As standup comedy enjoys one of its best boom periods since the late-1980s, comedians are trying to decide how to distribute their specials. Since Louis C.K. shook up the status quo with 2011's “Live at the Beacon Theater,” a direct-download special sold through his Web site, more comics have looked for ways to reach their audience that go beyond HBO and Comedy Central.
On Thursday, John Hodgman released “RAGNAROK” as a Netflix Original production, marking the streaming video service's first foray into stand-up comedy. Filmed on Dec. 21, 2012, the last date of the Mayan calendar, the apocalypse-themed “RAGNAROK” is more one-man show (with assists from friends such as Scott Adsit of “30 Rock”) than traditional standup, and it fits within the Venn diagram sweet spot between “This American Life,” McSweeney's and “The Daily Show with Jon Stewart.” So it does not exactly work with a “Tosh.0” lead-in, and does not square with the superstar orientation of HBO's current comedy roster.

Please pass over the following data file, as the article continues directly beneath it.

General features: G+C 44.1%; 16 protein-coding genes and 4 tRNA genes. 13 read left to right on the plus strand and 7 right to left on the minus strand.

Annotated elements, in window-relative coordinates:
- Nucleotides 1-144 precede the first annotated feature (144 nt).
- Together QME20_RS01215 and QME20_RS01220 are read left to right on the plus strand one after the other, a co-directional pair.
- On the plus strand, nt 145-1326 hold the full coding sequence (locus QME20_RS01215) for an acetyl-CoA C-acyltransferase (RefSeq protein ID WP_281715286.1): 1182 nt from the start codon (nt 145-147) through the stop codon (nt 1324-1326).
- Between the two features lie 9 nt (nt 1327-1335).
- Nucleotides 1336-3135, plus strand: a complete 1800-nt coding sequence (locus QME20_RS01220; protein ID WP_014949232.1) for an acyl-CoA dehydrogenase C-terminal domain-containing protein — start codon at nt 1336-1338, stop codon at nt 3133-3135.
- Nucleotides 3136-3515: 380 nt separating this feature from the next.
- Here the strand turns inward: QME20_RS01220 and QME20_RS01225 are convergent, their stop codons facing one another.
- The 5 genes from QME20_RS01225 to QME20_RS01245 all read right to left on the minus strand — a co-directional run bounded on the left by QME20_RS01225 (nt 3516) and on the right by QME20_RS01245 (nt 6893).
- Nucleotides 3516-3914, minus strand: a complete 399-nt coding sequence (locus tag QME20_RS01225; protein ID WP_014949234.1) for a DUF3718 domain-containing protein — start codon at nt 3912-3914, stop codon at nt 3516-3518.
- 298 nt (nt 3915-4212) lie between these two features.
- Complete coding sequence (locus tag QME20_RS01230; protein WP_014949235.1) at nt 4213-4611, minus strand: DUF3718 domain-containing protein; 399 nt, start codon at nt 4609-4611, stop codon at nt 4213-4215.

But on a streaming video service, it makes total sense. Hodgman, who earned fame through his appearances on “The Daily Show” and in Apple's “I'm a Mac, I'm a PC” campaign, has a specialized appeal and he devotes equal time to both highbrow and lowbrow material, which might make him a hard sell in arenas where subtlety is a rare commodity. So, putting his show where his audience can find it on their own time makes a great deal of sense.
Tons of standup material resides on Netflix, Amazon Prime and Hulu Plus, but it's mostly standup that premiered elsewhere such as Comedy Central, straight-to-DVD releases, or the recent Web-direct comedy specials from Louis C.K., Aziz Ansari and Jim Gaffigan. If Hodgman's strategy with Netflix goes well, it could become the happy medium between the high-stakes gamble of Web-direct downloads and going the Comedy Central route.